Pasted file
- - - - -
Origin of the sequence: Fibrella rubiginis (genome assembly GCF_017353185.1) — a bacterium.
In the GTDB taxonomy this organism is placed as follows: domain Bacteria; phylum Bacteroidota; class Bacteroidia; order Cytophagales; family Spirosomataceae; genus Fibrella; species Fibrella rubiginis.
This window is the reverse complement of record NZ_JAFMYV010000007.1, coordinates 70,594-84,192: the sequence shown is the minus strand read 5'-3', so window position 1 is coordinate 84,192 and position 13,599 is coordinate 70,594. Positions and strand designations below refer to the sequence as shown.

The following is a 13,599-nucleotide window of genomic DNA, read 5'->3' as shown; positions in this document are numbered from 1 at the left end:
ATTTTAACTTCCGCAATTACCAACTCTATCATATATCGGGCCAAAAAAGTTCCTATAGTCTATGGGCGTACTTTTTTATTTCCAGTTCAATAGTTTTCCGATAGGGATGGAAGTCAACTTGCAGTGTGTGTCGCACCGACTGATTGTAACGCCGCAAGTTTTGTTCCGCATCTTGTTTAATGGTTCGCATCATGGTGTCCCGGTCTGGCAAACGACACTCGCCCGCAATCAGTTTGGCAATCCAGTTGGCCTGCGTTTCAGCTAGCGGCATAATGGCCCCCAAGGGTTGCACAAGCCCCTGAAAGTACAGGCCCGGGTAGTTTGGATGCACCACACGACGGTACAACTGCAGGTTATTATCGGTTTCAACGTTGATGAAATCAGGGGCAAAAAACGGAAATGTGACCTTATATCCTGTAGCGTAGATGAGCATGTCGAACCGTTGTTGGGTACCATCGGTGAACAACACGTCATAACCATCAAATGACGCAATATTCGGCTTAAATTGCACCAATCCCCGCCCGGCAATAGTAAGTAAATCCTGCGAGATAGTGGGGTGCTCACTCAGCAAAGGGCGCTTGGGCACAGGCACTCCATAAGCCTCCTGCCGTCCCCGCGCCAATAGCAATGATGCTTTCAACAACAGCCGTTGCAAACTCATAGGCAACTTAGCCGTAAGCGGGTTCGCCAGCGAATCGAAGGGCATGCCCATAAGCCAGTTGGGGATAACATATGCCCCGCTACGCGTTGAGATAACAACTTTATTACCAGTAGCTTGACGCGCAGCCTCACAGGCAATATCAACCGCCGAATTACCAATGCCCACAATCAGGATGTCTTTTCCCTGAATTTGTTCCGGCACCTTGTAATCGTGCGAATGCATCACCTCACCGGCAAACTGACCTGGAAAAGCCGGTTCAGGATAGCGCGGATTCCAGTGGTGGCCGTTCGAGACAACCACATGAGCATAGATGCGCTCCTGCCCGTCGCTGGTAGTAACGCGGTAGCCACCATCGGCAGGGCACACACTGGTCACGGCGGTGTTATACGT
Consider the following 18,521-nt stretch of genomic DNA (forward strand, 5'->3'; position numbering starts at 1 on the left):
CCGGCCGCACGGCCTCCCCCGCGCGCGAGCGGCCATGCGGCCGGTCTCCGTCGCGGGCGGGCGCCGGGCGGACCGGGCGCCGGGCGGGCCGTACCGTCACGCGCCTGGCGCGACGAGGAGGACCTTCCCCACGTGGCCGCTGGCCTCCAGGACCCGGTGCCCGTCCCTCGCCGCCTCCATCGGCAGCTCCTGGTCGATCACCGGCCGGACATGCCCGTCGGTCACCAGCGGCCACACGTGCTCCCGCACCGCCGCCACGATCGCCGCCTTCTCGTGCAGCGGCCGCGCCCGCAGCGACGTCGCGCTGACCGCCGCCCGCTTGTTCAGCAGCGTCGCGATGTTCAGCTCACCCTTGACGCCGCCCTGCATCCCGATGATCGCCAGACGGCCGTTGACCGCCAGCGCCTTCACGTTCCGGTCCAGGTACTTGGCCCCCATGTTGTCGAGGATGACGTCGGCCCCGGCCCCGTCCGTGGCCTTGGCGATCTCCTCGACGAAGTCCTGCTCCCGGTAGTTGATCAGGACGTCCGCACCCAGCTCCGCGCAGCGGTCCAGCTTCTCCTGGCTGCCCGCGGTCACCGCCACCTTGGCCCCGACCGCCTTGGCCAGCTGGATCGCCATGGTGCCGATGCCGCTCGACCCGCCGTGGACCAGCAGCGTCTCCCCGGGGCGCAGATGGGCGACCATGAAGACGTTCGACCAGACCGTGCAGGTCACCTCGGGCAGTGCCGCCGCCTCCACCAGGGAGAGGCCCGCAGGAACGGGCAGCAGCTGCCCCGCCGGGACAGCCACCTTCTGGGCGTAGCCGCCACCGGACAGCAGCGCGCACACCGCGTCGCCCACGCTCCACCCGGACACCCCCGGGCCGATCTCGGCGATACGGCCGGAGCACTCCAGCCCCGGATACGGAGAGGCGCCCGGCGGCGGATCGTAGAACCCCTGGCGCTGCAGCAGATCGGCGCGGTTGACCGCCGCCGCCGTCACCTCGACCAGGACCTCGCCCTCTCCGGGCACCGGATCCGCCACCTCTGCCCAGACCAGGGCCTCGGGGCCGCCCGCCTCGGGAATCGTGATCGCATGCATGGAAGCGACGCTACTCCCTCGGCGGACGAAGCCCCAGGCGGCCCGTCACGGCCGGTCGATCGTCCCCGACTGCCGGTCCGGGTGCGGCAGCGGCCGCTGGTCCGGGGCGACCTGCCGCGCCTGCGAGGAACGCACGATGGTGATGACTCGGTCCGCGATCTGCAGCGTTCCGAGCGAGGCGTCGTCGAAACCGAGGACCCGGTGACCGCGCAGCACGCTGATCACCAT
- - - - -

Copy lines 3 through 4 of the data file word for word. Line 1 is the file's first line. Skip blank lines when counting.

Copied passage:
This window is the reverse complement of record NZ_JAFMYV010000007.1, coordinates 70,594-84,192: the sequence shown is the minus strand read 5'-3', so window position 1 is coordinate 84,192 and position 13,599 is coordinate 70,594. Positions and strand designations below refer to the sequence as shown.

The following is a 13,599-nucleotide window of genomic DNA, read 5'->3' as shown; positions in this document are numbered from 1 at the left end: